- More recent Robotech properties, such as "The Shadow Chronicles" are union and feature a proper list of credits.
- Ninja Scroll, which featured an alphabetical list of aliases for it's cast credit. Trying to figure out it's English voice actors can be a real pain in the ass for some characters.
- Perfect Blue - Only Bridget Hoffman (Mima) and Wendee Lee (Rumi) have been officially revealed, but only through cast interviews. Despite this, Bridget Hoffman's alias "Ruby Marlowe", was used instead of her real name. The rest of the cast was just a list of aliases.
- Revolutionary Girl Utena credited only the main cast, but the voice actors voicing the main cast were the only ones in the show at all, so while no actors were uncredited, some smaller roles were.
- The credits for the English dub of Tekkonkinkreet only lists the Japanese voice actors.
- A variant can exist on albums, where the liner notes list the musicians. While some avert this by specifically noting the individual musicians track-by-track, others just bunch all of the musicians together into one list. So for instance, an album may have three people listed on drums, but no indication as to who specifically played on any given track. (Of course, this is averted again if say, only one drummer played for the entire album.) Some albums go even further and just list the musicians who played without specifying the instruments, leaving it completely in the air as to which instruments were even used from track to track.
Many Japanese-developed video games list only the Japanese voice credits, period.
- Super Smash Bros. since Brawl, which is strange since the first two entries avoided this. Likely a union issue - the voice actors for the Metal Gear characters in Brawl and the Kid Icarus: Uprising characters in Smash 4 are union members, most of the other actors are either American non-union, Japanese or (regarding the Xenoblade characters) British.
- The Capcom fighting games Marvel vs. Capcom 2, Plasma Sword and both Capcom vs. SNK games: they didn't even include the Japanese voice cast, save for CvS2's announcer, Hiroaki Asai. Most of Capcom's other arcade games during the '90s used the block of names style of crediting instead.
- Many of the entries in the Shin Megami Tensei series don't include English voice credits.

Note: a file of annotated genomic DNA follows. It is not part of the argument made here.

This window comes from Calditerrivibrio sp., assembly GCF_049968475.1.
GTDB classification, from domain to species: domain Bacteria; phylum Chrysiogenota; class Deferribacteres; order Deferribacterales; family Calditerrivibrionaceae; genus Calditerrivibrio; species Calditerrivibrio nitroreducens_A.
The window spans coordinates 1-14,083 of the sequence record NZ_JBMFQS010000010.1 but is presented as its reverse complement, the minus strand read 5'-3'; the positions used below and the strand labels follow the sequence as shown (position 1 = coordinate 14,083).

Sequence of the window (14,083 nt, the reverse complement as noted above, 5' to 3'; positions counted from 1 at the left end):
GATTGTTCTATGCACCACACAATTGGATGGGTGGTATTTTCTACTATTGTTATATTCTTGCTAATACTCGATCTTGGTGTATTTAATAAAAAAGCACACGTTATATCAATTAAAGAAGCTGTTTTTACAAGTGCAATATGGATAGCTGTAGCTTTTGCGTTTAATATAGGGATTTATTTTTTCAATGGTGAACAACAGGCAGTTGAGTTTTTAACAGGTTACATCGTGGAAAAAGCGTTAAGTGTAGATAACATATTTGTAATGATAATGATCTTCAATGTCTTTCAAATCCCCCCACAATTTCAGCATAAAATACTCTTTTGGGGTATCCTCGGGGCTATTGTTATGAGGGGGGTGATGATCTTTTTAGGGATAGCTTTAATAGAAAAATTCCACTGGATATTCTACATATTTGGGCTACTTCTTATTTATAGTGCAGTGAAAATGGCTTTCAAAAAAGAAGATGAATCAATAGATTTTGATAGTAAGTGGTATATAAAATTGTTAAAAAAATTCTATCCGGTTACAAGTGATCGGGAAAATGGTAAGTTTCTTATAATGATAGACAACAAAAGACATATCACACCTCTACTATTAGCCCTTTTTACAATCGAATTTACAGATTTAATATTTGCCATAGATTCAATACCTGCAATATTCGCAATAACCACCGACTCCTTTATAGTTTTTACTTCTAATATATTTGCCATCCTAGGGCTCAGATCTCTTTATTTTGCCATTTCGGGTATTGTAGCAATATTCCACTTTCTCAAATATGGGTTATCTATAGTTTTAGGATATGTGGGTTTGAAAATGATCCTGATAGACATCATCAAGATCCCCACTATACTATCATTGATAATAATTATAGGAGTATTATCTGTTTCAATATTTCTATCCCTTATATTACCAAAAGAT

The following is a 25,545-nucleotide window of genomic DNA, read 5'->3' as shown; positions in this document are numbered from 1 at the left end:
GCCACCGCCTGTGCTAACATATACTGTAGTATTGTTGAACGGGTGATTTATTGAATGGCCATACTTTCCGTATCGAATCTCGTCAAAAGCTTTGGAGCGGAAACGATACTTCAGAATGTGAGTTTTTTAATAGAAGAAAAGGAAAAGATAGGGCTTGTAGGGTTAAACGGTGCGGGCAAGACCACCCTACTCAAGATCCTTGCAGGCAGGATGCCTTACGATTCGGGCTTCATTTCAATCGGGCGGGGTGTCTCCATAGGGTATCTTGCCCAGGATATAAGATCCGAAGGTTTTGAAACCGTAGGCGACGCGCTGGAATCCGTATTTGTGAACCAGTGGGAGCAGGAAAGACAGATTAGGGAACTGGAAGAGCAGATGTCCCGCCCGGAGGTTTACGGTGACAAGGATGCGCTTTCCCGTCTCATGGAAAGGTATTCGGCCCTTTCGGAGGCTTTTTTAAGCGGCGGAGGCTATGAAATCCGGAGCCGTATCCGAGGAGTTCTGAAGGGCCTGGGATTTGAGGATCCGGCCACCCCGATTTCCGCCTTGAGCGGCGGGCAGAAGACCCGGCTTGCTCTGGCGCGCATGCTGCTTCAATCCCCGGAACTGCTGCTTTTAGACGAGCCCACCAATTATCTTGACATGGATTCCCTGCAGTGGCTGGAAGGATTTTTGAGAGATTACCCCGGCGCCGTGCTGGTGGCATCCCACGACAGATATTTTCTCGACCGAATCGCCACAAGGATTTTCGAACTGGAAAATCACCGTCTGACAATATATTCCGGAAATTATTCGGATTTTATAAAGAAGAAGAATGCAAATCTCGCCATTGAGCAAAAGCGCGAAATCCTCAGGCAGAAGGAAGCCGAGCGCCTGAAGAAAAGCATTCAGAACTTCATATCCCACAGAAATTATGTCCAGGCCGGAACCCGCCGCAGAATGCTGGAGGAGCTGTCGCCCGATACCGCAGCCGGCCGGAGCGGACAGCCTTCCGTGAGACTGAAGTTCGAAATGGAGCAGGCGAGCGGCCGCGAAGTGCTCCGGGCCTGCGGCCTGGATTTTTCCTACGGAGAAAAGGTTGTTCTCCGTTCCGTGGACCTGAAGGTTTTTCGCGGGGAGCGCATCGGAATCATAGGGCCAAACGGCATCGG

- None of the BlazBlue games include English credits. This created quite a bit of confusion in trying to identify the voice actor for Yuki Terumi. note
- The Sims 2, although some detective Googling and Hey, It's That Voice! will let you figure them out.
- The DS remake of Final Fantasy IV played this straight (unlike the other entries in the series). Thankfully, voice director Jonathan Klein was nice enough to confirm all of the voice actors and their characters via a guessing game format. He also did the same for other games such as Valkyrie Profile 2 Silmeria and Star Ocean The Last Hope.
- Resident Evil: Revelations credits the Japanese voice cast, but doesn't credit the English one. Many of the major characters are easy to pick out, though. (Michelle Ruff as Jill Valentine, for example).
- With the exception of Symphonia and Phantasia (the latter being dubbed in Japan where unions aren't an issue), the majority of games in the Tales series are non-union and thus don't list the English voice actors.
- The Soul series:
- Soulcalibur II had a list for the Japanese voice cast during the credits, but zilch for the English voice cast. The only reason the English VAs in II are known is because the character profiles allow the player to toggle on and off the name of the VA while listening to each individual character's quotes.
- No credits whatsoever for Soulcalibur III and IV (though oddly, the Star Wars guest characters in IV did have their actors credited).
- A "block of names" for V (barring Roger Craig Smith, who was properly credited for Ezio).
- Fire Emblem Awakening features the third version of this trope; the (non-union) dub was mostly done by non-union actors (or ficore), who are credited as their character, but a few characters were voiced by union actors, who went uncredited.
- While Batman: Arkham Asylum avoided this, both Arkham City and Arkham Origins are both examples, which left a few misconceptions about the voice cast of these games.
- For Arkham City, these included the idea of Dee Bradley Baker replacing Steve Blum as Killer Croc, Crispin Freeman was Robin, and Kari Wahlgren was Vicki Vale, but these aren't the case: Blum confirmed he reprised the role of Killer Croc and in addition to voicing the respective roles of Two-Face and Catwoman, Troy Baker and Grey DeLisle were also respectively Robin and Vicki Vale.
- Arkham Origins's misconceptions included Steve Blum again reprising the role of Killer Croc, Grey DeLisle replacing Kari Wahlgren as Vicki Vale, either James Arnold Taylor or John Kassir as Firefly, and Kimberly Brooks voicing the younger Barbara Gordon, but again, this isn't the case. Despite returning yet again, this time, Blum was indeed replaced as the voice of Croc, with Khary Payton replacing him; as noted above, Wahlgren was never Vale in City to begin with, meaning DeLisle didn't replace anyone; and while Kassir's in the game, Crispin Freeman was Firefly. Moreover, Brooks and Taylor aren't even in the game, making the misconceptions about them odd.